Global Technology - July 2017

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Over the past sixty years, traditional silicon-based transistors revolutionized electronics with their ability to switch current on and off.  By controlling the flow of current, transistors allowed the creation of smaller radios, televisions and computers.

As reported this month in Nature Communications, a team of researchers has designed a new generation of transistor based not on silicon but on a ribbon of graphene, the two-dimensional carbon material with the thickness of a single atom.

Their findings have big implications for electronics, computing speeds and big data.  Why? Because, if you want to continue to push technology forward, you need faster computers to be able to run bigger and better simulations of weather, model biological systems, and manage money on Wall Street.  To get there, you can’t rely on silicon transistors anymore.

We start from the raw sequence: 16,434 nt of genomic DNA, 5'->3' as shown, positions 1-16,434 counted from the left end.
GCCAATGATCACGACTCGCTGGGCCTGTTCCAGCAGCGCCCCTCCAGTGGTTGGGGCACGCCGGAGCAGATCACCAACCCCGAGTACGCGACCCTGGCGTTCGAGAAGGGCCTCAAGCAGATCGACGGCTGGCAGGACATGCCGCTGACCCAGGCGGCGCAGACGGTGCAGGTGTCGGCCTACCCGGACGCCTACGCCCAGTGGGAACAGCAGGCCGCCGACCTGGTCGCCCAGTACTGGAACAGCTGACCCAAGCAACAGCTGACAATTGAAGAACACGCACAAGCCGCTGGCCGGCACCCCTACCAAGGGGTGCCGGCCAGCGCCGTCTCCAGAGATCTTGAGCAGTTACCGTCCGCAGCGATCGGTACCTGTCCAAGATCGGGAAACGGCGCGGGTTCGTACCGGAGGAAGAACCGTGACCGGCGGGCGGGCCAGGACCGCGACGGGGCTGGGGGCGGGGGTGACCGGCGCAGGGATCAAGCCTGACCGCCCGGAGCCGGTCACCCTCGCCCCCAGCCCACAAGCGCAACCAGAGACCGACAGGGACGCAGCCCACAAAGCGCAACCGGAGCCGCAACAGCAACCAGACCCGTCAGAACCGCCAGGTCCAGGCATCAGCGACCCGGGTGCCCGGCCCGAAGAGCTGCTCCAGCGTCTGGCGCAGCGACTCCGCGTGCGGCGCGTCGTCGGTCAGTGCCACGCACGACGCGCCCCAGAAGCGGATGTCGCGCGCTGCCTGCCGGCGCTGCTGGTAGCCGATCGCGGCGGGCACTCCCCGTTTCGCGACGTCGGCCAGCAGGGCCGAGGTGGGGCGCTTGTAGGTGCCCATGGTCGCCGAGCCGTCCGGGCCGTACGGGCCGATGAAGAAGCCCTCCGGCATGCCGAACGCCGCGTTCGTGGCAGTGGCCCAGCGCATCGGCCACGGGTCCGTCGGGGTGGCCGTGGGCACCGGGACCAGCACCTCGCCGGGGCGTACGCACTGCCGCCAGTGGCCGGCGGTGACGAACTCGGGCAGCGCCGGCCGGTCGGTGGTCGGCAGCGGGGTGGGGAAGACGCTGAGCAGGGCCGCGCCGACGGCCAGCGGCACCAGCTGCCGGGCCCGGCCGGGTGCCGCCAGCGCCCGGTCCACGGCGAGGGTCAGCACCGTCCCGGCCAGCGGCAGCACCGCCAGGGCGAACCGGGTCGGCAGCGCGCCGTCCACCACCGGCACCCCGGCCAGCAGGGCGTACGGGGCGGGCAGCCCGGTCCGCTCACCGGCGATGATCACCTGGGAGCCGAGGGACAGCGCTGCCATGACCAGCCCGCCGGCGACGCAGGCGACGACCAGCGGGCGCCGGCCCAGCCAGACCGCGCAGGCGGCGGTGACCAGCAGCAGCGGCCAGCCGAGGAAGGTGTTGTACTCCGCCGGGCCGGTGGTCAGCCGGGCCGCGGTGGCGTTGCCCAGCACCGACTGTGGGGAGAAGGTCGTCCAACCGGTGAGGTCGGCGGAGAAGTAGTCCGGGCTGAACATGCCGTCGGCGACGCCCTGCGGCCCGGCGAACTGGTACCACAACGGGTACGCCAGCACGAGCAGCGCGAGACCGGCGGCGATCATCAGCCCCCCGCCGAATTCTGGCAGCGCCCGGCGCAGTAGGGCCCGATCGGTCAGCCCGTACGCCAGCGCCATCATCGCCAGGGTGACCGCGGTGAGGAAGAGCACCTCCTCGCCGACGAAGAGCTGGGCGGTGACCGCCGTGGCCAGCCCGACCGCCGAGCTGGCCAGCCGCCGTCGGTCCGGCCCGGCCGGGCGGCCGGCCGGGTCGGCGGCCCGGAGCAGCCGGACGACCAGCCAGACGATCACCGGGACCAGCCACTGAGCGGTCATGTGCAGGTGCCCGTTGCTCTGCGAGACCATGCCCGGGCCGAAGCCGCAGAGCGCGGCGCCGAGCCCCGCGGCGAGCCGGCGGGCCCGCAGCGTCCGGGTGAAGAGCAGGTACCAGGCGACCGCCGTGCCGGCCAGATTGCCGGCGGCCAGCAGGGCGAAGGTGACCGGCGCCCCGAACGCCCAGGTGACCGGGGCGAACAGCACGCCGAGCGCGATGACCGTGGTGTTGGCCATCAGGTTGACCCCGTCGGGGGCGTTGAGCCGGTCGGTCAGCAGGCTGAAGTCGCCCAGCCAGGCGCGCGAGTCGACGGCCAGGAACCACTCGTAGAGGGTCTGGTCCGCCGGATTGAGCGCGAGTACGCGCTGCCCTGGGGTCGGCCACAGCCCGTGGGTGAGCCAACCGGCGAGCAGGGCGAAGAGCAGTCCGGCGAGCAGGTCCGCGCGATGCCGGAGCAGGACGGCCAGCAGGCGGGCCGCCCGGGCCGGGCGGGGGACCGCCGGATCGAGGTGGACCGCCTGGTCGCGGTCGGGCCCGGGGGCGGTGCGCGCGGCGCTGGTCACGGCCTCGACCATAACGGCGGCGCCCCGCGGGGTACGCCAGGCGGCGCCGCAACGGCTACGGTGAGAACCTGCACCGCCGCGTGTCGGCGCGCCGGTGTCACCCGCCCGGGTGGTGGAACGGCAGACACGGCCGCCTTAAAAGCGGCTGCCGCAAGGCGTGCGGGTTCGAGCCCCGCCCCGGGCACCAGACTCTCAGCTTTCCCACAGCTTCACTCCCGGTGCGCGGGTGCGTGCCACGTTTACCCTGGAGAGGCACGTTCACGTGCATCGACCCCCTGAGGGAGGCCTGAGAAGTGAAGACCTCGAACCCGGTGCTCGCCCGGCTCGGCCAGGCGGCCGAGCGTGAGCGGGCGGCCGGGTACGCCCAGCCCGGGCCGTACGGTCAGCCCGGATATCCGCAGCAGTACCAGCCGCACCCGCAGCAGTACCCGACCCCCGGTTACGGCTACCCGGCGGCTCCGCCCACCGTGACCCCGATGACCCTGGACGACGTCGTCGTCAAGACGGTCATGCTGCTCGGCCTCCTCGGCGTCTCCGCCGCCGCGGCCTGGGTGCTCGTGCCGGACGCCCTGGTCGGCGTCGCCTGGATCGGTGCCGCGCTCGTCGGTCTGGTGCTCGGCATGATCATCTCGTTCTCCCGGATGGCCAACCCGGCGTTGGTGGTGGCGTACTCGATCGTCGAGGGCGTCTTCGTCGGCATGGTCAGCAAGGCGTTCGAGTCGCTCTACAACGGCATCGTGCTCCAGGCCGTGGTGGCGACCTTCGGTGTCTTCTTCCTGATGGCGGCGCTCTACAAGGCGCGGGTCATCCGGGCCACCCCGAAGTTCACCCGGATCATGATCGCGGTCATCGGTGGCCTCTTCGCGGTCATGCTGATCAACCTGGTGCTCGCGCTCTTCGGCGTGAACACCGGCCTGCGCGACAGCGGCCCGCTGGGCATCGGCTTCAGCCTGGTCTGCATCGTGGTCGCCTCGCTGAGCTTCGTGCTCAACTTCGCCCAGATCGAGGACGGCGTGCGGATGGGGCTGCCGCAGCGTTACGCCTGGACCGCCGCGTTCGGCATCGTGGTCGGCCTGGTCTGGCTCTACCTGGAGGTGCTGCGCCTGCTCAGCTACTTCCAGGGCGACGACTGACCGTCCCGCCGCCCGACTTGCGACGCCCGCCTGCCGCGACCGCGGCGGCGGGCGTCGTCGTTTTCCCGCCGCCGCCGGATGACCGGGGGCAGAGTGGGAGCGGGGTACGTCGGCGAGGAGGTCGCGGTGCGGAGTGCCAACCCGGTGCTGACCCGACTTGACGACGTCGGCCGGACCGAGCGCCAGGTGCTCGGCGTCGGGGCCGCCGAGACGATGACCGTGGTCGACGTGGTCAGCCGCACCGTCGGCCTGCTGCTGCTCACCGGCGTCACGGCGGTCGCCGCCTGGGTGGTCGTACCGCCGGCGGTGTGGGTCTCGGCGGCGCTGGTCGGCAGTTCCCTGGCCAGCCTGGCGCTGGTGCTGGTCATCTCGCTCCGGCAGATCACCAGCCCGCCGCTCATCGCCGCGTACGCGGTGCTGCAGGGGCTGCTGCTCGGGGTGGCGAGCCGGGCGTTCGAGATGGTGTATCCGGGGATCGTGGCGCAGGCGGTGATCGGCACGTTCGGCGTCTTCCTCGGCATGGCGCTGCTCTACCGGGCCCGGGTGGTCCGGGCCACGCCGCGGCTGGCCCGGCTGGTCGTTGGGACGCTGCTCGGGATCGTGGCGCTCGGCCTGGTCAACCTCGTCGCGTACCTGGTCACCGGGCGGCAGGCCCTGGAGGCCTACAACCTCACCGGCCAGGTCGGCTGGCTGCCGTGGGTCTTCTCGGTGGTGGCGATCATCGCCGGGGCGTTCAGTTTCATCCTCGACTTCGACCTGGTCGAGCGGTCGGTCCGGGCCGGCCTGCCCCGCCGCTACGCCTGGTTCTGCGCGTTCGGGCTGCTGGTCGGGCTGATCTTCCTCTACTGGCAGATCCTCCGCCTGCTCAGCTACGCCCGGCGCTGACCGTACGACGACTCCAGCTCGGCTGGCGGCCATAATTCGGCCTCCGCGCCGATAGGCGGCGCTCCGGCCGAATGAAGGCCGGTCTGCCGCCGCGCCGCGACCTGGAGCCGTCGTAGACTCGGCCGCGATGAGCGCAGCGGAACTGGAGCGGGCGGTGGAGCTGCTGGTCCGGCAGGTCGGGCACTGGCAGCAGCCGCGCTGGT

Transistors act as on and off switches.  A series of transistors in different arrangements act as logic gates, allowing microprocessors to solve complex arithmetic and logic problems.  But the speed of computer microprocessors that rely on silicon transistors has been relatively stagnant for years, with clock speeds mostly in the 3 to 4 gigahertz range.

Increasing or decreasing the strength of a magnetic field also increases or decreases the flow of current through a graphene ribbon.  The result is a new type of transistor, which acts much like a valve controlling the flow of water through a pipe.

Significantly, a cascading series of graphene-transistor logic circuits can produce a massive jump in performance, with clock speeds approaching the terahertz range.  That’s a thousand times faster than current computers!

These computers would also be smaller and substantially more efficient, allowing device-makers to shrink technology and squeeze in more functionality.

References

Nature Communications, June 5, 2017, “Cascaded Spintronic Logic With Low-Dimensional Carbon,” by Joseph S. Friedman, et al.  © 2017 Macmillan Publishers Limited, part of Springer Nature.  All rights reserved.

To view or purchase this article, please visit:

https://www.nature.com/articles/ncomms15635

Computer scientists...

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